Westmeath man talks about his experience of flying Concorde
By Risteárd Ó hÓgáin
It’s seldom you meet someone who has travelled from Heathrow in London to New York and back again, in the space of just seven hours, but recently I discovered that a man and his wife in Mullingar, Co. Westmeath did exactly that – and they have the official certificates to prove it.
Though retired now for some years, Gerry Doran, a Castlepollard man who has lived in Mullingar for decades, is well known in the town because of his close involvement in establishing its first piped television service. But not very many know that he and his wife achieved something unique in the 1990s – after he had won the “flight of a lifetime” – what the organisers called a ‘Champagne Flight for Two on Concorde’.
It was while chatting to him about his work in decades past in the world of television, when he was describing how Mullingar was probably the first town outside Dublin to have a piped television service, that he mentioned how at one stage, while he was working as a designer/engineer for a London-based company Videotron Corporation, back in the 1990s, he and his wife had travelled from London to New York and back on a British Airways Concorde.
“I needn’t tell you it was a prize I won, otherwise we wouldn’t be flying Concorde!” he laughed, describing how he learned in November of 1995 of his win, and the flight took place in April 1996.
Gerry still has the official Concorde Flight Certificates signed by the Captain and presented to him and to his wife Maureen, describing how they had flown “supersonically on Concorde from London to New York on April 23, 1996”.
At that time, a ticket on Concorde from New York to London cost something like $7,995 and the equivalent in sterling, so we could readily understand when he described how it was mostly the wealthy who travelled on the supersonic passenger airliner and they received special treatment on the occasion.
“Some people find it hard to believe, especially how we could have travelled to New York and back in seven hours, even on the supersonic Concorde,” he explained, “but for whatever reason, we didn’t land in New York. The aircraft turned around and after leaving at 1pm on that day, we were back in London while there was still daylight,” he recalled.
The Castlepollard man didn’t think that two-way flight had created any kind of record, but with a cruising speed of Mach 2, or 1,350 mph (2,200 kmh), a time of around seven hours for the journey definitely made it the “trip of a lifetime” for Gerry and Maureen Doran.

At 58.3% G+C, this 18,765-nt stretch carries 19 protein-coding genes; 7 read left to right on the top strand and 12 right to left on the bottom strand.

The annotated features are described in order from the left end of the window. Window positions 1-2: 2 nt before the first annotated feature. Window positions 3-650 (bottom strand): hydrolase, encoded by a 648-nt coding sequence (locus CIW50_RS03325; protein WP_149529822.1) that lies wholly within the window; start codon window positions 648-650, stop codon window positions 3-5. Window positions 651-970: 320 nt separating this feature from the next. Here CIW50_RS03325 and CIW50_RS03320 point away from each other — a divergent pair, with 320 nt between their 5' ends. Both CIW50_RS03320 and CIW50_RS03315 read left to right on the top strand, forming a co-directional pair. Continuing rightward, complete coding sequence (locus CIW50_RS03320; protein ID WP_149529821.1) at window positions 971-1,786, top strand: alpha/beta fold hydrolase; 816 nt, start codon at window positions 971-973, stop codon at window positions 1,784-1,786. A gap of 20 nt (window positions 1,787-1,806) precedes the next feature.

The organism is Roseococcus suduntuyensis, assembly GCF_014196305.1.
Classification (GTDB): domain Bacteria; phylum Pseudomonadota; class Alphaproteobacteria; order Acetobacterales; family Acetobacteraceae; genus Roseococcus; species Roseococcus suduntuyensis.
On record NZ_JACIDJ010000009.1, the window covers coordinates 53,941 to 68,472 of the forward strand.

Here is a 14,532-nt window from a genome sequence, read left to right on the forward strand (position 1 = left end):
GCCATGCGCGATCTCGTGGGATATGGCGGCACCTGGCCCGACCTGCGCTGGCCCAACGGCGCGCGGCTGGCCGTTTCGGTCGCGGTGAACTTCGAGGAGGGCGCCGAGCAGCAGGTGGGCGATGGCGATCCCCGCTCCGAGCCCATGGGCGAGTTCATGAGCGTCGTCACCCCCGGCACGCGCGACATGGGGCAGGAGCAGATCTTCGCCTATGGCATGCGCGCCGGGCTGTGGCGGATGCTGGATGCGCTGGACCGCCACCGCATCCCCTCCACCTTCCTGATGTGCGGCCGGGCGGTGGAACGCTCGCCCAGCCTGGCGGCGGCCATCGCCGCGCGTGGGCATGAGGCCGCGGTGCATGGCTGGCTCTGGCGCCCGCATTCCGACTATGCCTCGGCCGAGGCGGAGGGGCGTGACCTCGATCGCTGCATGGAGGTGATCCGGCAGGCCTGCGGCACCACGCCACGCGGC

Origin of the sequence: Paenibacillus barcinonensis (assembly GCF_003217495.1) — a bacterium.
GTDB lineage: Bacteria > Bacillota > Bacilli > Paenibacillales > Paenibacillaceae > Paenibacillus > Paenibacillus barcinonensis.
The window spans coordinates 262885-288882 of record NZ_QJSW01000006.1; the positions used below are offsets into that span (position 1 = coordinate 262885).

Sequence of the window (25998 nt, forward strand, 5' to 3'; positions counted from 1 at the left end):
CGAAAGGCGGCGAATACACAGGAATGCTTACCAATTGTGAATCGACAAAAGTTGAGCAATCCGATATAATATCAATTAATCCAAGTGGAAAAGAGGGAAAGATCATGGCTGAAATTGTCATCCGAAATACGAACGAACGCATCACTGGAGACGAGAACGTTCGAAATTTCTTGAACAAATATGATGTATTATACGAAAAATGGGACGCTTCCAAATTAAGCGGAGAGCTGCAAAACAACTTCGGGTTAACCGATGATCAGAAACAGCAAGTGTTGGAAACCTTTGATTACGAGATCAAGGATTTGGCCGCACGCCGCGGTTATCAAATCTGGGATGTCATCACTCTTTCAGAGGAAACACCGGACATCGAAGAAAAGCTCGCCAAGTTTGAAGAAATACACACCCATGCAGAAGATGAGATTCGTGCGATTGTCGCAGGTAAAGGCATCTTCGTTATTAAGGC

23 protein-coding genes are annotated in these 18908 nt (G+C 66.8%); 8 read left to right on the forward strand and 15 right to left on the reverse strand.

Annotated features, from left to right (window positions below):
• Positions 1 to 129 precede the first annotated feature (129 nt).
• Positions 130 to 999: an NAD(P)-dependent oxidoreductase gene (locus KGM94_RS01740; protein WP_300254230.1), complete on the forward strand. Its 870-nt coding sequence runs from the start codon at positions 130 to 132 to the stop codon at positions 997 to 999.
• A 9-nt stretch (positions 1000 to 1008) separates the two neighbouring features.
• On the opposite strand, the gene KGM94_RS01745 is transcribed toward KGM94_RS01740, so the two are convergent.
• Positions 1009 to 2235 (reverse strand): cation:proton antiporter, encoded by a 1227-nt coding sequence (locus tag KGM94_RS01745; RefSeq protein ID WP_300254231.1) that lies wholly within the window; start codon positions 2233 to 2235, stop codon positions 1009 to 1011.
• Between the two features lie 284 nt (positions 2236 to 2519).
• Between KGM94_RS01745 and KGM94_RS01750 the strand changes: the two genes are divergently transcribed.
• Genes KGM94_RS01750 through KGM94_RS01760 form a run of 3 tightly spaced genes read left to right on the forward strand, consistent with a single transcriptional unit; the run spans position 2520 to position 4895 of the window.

What was it like travelling at twice the speed of sound, we asked, and Gerry Doran said what he noticed most was that because the supersonic aircraft had a cruising altitude of close to 60,000 feet, it was flying so high that “you were looking up at a dark blue colour”, almost as if you were up in space.
He was allowed into the cockpit of the aircraft, and took a few photos there.
What he is also aware of is that the opportunity they got to fly on the supersonic Concorde was special, from another viewpoint, because less than a decade afterwards, there was no longer an opportunity for anyone to take a flight on a supersonic airliner. Commercial supersonic travel came to an end in late 2003, having begun 27 years earlier, in 1976.
The development of supersonic airliners was a joint venture begun in the 1960s involving both Britain and France, and both British Airways and Air France were flying Concordes from 1976 onwards.
The two companies blamed rising maintenance costs and low passenger numbers for the decision to de-commission Concordes in 2003.
One fatal crash in July, 2000 definitely contributed to the fall in passenger numbers flying Concorde thereafter, but getting enough people to use the supersonic aircraft and pay the modern equivalent of more than $12,000 for a transatlantic flight, no matter what luxuries or extras were offered, was a real problem.
The one fatal crash, when an Air France Concorde crashed minutes after take-off in Paris, was enough to become a fatal blow.
“So even today, more than a quarter of a century after we were flown to New York and back in seven hours, the most modern of commercial aircraft are not yet flying at supersonic speeds,” Gerry Doran remarked.